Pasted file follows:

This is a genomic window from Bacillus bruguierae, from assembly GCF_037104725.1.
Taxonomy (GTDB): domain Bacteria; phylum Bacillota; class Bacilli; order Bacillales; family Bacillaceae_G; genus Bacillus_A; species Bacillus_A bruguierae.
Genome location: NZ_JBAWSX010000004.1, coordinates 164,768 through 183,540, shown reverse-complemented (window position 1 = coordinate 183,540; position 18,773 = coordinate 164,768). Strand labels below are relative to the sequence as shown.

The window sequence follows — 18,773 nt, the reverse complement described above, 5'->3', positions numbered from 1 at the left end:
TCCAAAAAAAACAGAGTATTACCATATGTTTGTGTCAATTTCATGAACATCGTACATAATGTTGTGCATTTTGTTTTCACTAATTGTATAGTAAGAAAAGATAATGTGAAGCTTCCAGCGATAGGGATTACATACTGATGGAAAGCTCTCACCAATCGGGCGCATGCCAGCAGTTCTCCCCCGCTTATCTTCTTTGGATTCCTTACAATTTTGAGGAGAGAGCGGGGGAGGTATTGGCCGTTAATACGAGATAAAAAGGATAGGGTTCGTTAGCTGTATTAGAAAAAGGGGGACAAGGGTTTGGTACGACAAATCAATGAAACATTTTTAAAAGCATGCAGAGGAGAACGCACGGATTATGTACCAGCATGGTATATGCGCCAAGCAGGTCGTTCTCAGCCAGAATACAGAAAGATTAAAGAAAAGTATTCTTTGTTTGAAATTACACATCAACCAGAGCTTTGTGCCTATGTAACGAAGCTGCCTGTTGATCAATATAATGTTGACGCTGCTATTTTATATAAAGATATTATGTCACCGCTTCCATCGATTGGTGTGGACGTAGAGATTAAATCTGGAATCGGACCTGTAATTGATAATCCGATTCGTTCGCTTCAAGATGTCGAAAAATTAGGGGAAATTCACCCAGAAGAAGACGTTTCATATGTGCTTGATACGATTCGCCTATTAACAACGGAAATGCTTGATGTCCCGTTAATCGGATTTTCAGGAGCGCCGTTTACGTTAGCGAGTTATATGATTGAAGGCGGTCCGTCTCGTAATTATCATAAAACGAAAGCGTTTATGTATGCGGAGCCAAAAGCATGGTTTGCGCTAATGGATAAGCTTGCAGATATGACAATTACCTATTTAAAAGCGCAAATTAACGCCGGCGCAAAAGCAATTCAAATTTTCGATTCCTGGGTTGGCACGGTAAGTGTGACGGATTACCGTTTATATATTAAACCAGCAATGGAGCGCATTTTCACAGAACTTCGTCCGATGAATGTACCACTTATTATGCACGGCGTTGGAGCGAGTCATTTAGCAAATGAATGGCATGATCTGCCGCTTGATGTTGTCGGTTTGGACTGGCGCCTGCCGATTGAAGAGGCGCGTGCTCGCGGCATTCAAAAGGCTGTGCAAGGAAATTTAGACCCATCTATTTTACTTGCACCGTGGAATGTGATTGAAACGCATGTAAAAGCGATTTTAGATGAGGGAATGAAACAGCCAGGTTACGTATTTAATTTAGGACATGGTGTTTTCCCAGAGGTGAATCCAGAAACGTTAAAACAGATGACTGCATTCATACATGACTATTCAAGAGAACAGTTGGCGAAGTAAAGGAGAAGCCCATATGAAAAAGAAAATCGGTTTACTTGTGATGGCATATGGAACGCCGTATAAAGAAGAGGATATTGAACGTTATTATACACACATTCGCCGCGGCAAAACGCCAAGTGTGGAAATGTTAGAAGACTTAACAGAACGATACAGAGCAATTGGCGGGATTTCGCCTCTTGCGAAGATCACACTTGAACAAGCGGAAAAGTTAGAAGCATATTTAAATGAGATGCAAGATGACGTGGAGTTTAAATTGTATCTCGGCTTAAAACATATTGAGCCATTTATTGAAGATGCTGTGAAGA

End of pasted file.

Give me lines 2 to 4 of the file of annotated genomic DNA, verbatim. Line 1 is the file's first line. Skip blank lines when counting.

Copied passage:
Taxonomy (GTDB): domain Bacteria; phylum Bacillota; class Bacilli; order Bacillales; family Bacillaceae_G; genus Bacillus_A; species Bacillus_A bruguierae.
Genome location: NZ_JBAWSX010000004.1, coordinates 164,768 through 183,540, shown reverse-complemented (window position 1 = coordinate 183,540; position 18,773 = coordinate 164,768). Strand labels below are relative to the sequence as shown.

The window sequence follows — 18,773 nt, the reverse complement described above, 5'->3', positions numbered from 1 at the left end: